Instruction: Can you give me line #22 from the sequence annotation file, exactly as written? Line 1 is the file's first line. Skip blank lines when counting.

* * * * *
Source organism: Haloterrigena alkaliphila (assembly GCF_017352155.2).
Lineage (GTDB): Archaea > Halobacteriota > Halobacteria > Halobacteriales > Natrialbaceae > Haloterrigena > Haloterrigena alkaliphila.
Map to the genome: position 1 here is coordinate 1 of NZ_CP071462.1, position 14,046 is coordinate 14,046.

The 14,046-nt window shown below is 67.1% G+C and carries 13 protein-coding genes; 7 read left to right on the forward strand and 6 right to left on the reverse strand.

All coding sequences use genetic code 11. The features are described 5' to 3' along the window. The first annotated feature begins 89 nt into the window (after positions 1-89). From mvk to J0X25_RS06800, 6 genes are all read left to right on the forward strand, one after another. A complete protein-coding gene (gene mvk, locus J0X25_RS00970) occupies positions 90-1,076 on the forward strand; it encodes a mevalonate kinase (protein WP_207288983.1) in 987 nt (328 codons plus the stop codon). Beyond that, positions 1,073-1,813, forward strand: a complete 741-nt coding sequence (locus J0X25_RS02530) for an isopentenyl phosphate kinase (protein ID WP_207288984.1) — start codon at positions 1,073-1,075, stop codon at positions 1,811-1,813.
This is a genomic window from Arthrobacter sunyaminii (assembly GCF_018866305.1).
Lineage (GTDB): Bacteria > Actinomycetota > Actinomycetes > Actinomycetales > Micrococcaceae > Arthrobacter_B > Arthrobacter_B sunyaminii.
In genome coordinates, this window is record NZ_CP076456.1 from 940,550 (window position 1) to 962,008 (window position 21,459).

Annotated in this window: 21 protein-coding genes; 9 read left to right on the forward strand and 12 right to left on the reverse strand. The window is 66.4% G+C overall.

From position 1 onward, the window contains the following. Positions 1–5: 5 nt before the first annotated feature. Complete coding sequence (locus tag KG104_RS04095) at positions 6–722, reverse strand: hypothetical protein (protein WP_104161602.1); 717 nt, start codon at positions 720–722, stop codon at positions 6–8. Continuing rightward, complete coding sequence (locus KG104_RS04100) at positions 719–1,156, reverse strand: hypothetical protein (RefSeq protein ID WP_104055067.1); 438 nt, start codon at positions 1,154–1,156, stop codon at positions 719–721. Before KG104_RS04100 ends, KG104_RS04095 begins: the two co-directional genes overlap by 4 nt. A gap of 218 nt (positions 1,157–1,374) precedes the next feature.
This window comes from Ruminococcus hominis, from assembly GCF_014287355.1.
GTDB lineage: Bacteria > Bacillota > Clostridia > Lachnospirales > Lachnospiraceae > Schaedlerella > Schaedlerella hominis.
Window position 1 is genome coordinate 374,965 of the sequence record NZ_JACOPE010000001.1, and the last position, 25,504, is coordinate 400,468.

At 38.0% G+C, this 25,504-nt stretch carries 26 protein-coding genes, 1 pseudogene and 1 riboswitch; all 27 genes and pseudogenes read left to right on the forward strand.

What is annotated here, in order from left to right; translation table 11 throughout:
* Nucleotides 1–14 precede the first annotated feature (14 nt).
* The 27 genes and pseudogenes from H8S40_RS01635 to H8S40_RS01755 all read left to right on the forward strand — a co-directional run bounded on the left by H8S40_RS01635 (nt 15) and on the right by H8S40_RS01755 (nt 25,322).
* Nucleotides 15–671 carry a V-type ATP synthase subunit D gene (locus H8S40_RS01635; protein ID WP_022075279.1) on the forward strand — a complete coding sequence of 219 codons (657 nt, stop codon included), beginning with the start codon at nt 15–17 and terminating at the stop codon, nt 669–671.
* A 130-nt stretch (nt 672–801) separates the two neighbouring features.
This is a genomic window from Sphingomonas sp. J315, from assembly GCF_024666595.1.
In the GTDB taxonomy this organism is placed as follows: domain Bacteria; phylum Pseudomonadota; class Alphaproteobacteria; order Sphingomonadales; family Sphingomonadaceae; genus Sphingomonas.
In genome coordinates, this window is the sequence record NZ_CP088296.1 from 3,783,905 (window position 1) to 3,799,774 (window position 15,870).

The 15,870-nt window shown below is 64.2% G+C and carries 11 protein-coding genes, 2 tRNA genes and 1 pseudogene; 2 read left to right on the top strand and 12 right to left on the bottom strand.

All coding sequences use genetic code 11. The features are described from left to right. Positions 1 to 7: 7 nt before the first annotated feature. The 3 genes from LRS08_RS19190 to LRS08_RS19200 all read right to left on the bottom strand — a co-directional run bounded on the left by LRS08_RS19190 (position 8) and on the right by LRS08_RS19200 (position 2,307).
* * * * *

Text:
In genome coordinates, this window is the sequence record NZ_CP088296.1 from 3,783,905 (window position 1) to 3,799,774 (window position 15,870).